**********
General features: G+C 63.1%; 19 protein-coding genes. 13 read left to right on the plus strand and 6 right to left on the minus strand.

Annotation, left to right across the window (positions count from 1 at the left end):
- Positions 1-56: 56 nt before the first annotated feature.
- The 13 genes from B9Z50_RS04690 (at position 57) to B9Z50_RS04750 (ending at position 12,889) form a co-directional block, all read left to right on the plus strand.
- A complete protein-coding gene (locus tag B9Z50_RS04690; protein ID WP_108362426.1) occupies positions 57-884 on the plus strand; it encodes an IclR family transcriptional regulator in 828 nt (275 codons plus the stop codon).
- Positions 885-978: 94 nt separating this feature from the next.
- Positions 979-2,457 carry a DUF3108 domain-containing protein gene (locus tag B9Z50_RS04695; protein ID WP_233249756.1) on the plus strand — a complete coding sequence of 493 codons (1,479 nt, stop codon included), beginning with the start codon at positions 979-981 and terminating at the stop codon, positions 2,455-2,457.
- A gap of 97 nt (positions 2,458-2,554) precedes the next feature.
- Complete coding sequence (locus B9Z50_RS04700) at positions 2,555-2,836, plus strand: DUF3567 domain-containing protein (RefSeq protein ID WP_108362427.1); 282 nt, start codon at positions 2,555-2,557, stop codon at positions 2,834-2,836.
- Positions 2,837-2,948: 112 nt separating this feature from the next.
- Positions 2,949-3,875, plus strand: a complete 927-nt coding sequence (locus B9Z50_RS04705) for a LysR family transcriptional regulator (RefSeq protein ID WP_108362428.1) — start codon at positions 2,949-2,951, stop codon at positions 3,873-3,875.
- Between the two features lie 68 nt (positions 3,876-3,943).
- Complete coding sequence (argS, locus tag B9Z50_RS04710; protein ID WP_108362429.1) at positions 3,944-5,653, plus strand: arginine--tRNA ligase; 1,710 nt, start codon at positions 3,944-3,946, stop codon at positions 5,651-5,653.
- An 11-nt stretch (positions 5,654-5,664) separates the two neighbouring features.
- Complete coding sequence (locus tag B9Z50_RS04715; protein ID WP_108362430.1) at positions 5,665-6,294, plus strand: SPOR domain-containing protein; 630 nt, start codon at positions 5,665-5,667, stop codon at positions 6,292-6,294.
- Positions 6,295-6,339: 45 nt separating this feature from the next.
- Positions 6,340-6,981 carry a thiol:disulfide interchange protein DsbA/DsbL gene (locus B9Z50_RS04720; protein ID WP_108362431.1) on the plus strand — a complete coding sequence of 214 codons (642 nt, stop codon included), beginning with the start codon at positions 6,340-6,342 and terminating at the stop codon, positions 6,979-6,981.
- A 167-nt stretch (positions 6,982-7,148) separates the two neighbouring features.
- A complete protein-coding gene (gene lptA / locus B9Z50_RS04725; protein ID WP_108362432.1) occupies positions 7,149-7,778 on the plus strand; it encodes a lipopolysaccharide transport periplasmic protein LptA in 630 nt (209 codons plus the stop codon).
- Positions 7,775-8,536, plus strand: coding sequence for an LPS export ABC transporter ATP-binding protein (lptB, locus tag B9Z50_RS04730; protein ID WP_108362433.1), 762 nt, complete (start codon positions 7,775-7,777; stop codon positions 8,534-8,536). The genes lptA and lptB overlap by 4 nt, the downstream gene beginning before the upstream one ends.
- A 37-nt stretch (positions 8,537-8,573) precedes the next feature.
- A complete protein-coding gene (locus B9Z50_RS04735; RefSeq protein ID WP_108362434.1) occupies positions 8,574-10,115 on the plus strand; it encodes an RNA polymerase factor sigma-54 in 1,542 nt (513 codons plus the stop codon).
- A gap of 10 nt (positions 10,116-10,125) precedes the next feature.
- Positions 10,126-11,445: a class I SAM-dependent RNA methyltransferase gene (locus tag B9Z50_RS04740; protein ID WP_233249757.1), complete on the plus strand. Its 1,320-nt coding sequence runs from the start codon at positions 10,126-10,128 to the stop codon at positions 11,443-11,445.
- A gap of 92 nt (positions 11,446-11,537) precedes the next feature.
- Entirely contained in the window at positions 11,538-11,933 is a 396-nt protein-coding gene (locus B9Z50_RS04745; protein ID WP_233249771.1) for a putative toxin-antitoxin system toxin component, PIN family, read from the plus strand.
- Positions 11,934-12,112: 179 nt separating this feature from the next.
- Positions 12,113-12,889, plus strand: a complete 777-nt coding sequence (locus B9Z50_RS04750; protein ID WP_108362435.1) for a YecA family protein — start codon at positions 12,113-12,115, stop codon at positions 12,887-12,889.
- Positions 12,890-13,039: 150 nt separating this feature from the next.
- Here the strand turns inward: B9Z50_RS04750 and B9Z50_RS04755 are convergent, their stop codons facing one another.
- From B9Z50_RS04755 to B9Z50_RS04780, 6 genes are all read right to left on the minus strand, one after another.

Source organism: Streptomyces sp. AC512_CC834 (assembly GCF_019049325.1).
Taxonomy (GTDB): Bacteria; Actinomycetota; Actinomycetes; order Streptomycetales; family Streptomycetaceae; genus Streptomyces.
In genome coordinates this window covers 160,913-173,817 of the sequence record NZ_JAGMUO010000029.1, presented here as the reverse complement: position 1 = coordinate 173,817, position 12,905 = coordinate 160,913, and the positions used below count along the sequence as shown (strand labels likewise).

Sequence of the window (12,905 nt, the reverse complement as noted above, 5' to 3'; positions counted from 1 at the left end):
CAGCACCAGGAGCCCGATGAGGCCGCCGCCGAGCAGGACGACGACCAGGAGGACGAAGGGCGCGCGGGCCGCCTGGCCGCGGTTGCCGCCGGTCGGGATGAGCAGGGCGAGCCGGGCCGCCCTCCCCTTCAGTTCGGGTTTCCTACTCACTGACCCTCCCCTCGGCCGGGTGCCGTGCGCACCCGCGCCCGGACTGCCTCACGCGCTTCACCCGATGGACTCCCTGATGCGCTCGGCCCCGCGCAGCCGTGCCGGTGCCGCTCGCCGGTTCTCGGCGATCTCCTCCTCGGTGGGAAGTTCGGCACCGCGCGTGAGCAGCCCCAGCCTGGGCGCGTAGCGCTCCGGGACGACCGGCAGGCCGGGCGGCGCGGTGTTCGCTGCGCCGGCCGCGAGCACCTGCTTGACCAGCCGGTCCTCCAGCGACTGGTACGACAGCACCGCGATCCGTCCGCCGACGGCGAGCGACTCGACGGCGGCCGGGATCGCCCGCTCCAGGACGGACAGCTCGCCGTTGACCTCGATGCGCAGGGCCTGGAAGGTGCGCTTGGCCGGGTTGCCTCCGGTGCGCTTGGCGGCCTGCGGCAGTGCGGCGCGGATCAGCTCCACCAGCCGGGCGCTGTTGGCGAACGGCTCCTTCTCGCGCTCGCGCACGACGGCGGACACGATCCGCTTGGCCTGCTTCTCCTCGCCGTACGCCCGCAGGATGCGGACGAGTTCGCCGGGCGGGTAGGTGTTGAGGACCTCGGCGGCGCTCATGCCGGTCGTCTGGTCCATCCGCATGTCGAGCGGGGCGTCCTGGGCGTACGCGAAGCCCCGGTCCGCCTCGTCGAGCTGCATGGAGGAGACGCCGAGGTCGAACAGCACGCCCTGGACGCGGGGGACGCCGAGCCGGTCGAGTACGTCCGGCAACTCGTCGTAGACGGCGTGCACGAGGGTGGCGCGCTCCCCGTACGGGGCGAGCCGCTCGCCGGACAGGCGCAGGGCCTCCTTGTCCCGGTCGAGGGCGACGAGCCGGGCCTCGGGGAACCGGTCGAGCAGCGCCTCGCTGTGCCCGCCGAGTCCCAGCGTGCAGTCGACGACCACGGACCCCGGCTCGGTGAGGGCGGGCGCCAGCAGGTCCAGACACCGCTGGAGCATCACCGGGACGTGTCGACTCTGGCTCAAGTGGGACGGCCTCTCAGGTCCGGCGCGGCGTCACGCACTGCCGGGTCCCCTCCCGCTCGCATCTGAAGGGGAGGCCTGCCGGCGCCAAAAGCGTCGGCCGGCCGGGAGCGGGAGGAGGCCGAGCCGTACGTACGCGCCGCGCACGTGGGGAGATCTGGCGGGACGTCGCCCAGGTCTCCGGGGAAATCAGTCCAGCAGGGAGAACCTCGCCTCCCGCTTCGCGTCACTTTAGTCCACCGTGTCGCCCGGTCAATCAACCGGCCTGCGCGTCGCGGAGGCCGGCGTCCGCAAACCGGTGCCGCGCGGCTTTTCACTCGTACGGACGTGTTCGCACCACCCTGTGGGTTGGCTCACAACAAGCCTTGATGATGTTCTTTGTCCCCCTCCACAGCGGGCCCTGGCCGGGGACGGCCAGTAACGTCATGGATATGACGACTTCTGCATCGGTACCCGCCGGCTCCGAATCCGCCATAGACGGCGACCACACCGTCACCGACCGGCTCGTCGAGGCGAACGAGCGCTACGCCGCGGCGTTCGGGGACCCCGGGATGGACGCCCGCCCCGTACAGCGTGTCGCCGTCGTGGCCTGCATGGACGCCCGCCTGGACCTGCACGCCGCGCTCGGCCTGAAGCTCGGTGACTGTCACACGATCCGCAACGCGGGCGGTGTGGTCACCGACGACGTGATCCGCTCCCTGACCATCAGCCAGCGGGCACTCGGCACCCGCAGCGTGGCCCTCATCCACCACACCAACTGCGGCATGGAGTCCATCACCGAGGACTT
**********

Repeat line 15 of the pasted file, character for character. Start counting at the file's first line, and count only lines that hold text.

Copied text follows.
- Complete coding sequence (locus tag B9Z50_RS04715; protein ID WP_108362430.1) at positions 5,665-6,294, plus strand: SPOR domain-containing protein; 630 nt, start codon at positions 5,665-5,667, stop codon at positions 6,292-6,294.